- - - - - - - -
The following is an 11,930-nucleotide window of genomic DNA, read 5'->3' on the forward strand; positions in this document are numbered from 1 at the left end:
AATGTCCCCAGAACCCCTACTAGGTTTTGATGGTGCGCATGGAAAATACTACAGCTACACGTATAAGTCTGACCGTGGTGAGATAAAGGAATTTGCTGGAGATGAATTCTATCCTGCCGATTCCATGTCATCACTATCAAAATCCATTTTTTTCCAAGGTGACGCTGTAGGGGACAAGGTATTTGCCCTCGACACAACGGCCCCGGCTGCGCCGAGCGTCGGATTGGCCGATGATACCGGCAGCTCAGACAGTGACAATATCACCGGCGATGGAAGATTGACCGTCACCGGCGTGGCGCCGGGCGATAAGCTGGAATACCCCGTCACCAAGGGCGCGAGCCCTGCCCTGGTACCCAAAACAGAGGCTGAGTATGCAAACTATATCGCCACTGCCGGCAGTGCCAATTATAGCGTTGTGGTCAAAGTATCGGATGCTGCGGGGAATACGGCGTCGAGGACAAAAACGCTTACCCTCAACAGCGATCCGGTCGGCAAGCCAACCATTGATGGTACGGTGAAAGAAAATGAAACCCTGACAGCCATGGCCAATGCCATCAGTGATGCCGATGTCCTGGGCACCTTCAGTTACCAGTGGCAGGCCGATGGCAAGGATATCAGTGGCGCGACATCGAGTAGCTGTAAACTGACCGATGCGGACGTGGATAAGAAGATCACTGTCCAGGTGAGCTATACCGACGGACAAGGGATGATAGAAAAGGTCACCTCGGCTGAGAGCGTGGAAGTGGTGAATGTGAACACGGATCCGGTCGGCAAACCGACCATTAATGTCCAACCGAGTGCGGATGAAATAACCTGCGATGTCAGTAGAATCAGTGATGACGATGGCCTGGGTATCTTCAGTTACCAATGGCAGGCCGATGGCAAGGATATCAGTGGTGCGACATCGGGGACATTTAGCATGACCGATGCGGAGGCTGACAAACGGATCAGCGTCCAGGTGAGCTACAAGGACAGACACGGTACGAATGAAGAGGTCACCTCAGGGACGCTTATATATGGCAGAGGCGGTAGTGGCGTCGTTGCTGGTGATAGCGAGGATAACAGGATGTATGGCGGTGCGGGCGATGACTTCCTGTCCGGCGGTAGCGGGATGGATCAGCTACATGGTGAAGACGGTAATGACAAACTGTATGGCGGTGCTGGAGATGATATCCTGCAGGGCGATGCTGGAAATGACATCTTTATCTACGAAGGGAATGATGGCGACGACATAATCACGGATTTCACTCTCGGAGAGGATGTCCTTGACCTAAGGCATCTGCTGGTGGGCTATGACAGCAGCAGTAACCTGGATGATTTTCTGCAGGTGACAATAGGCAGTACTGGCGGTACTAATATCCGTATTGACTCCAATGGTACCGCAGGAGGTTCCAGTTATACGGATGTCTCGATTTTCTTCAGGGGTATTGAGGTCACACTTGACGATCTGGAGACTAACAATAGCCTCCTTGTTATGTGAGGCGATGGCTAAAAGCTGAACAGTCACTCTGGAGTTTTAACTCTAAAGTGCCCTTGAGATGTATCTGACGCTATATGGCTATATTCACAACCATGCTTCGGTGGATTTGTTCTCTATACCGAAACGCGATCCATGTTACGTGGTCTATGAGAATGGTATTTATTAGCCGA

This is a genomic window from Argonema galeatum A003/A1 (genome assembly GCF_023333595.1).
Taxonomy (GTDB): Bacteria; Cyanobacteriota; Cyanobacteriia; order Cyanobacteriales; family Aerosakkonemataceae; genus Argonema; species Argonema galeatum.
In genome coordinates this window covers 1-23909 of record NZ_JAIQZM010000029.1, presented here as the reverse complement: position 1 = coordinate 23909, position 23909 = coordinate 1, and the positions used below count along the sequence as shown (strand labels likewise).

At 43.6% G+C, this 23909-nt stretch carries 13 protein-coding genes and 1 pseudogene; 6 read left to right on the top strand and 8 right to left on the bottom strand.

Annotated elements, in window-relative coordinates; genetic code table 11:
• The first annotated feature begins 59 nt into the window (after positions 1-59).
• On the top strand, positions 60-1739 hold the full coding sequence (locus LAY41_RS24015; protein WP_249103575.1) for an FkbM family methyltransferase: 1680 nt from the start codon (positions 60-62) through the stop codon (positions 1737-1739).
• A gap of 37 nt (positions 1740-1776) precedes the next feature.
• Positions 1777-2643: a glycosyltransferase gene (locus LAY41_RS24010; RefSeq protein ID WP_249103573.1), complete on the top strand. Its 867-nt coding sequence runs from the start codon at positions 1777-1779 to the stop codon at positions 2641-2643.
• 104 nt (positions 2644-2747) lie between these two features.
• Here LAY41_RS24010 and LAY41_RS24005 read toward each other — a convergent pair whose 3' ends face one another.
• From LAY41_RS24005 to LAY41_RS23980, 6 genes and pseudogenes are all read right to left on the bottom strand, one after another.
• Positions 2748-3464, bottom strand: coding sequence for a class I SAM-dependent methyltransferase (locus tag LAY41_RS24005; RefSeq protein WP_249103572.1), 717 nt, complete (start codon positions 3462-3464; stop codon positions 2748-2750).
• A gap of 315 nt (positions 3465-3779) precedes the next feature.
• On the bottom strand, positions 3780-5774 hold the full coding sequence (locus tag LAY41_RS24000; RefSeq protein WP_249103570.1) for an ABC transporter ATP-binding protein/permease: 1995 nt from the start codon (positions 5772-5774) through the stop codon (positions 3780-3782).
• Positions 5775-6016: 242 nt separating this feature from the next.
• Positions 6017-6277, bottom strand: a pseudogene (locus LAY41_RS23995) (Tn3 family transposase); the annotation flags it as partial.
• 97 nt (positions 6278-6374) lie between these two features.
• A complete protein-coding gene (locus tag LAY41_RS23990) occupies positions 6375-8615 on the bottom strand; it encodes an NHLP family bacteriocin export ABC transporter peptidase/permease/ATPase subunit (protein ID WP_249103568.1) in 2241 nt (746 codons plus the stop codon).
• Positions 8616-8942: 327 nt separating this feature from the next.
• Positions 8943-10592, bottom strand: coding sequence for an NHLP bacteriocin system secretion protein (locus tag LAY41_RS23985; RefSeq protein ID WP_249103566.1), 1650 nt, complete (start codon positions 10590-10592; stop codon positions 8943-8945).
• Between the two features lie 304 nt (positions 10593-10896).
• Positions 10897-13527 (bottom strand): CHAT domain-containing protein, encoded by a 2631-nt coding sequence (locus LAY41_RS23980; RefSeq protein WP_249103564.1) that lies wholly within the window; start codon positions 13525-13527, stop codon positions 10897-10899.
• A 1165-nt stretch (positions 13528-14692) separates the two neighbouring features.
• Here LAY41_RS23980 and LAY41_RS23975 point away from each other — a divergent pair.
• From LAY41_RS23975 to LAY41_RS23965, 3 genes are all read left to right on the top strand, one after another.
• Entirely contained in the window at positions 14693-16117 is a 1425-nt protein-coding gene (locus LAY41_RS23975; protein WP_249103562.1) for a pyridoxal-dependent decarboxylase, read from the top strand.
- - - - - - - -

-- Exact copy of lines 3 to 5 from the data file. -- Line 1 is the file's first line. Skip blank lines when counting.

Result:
This is a genomic window from Argonema galeatum A003/A1 (genome assembly GCF_023333595.1).
Taxonomy (GTDB): Bacteria; Cyanobacteriota; Cyanobacteriia; order Cyanobacteriales; family Aerosakkonemataceae; genus Argonema; species Argonema galeatum.
In genome coordinates this window covers 1-23909 of record NZ_JAIQZM010000029.1, presented here as the reverse complement: position 1 = coordinate 23909, position 23909 = coordinate 1, and the positions used below count along the sequence as shown (strand labels likewise).